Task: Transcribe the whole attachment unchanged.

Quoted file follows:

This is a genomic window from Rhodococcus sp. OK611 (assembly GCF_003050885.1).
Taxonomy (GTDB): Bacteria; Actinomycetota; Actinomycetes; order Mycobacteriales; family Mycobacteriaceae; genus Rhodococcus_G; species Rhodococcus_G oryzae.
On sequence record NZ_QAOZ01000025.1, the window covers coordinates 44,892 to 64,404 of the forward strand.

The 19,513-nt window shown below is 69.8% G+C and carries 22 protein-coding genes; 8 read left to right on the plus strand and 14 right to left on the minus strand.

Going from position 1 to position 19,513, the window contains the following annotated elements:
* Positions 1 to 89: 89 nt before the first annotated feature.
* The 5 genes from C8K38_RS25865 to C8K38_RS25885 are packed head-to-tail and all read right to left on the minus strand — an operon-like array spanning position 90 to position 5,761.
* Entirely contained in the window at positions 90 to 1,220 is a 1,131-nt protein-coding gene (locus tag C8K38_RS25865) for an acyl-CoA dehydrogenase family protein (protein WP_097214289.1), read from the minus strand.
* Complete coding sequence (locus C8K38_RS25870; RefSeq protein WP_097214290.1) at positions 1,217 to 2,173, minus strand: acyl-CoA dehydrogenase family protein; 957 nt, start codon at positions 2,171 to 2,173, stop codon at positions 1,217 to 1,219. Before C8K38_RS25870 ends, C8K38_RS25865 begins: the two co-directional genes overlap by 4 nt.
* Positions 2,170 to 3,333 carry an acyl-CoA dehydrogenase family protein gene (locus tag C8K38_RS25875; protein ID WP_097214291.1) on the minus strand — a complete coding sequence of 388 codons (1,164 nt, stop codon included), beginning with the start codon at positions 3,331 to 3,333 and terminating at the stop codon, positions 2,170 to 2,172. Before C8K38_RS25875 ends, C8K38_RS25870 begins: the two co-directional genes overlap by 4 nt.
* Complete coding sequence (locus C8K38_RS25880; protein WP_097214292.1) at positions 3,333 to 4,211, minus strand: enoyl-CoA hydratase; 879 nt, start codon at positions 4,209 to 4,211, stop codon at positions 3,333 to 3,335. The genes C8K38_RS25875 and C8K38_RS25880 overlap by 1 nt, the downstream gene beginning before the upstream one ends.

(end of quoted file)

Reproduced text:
This is a genomic window from Rhodococcus sp. OK611 (assembly GCF_003050885.1).
Taxonomy (GTDB): Bacteria; Actinomycetota; Actinomycetes; order Mycobacteriales; family Mycobacteriaceae; genus Rhodococcus_G; species Rhodococcus_G oryzae.
On sequence record NZ_QAOZ01000025.1, the window covers coordinates 44,892 to 64,404 of the forward strand.

The 19,513-nt window shown below is 69.8% G+C and carries 22 protein-coding genes; 8 read left to right on the plus strand and 14 right to left on the minus strand.

Going from position 1 to position 19,513, the window contains the following annotated elements:
* Positions 1 to 89: 89 nt before the first annotated feature.
* The 5 genes from C8K38_RS25865 to C8K38_RS25885 are packed head-to-tail and all read right to left on the minus strand — an operon-like array spanning position 90 to position 5,761.
* Entirely contained in the window at positions 90 to 1,220 is a 1,131-nt protein-coding gene (locus tag C8K38_RS25865) for an acyl-CoA dehydrogenase family protein (protein WP_097214289.1), read from the minus strand.
* Complete coding sequence (locus C8K38_RS25870; RefSeq protein WP_097214290.1) at positions 1,217 to 2,173, minus strand: acyl-CoA dehydrogenase family protein; 957 nt, start codon at positions 2,171 to 2,173, stop codon at positions 1,217 to 1,219. Before C8K38_RS25870 ends, C8K38_RS25865 begins: the two co-directional genes overlap by 4 nt.
* Positions 2,170 to 3,333 carry an acyl-CoA dehydrogenase family protein gene (locus tag C8K38_RS25875; protein ID WP_097214291.1) on the minus strand — a complete coding sequence of 388 codons (1,164 nt, stop codon included), beginning with the start codon at positions 3,331 to 3,333 and terminating at the stop codon, positions 2,170 to 2,172. Before C8K38_RS25875 ends, C8K38_RS25870 begins: the two co-directional genes overlap by 4 nt.
* Complete coding sequence (locus C8K38_RS25880; protein WP_097214292.1) at positions 3,333 to 4,211, minus strand: enoyl-CoA hydratase; 879 nt, start codon at positions 4,209 to 4,211, stop codon at positions 3,333 to 3,335. The genes C8K38_RS25875 and C8K38_RS25880 overlap by 1 nt, the downstream gene beginning before the upstream one ends.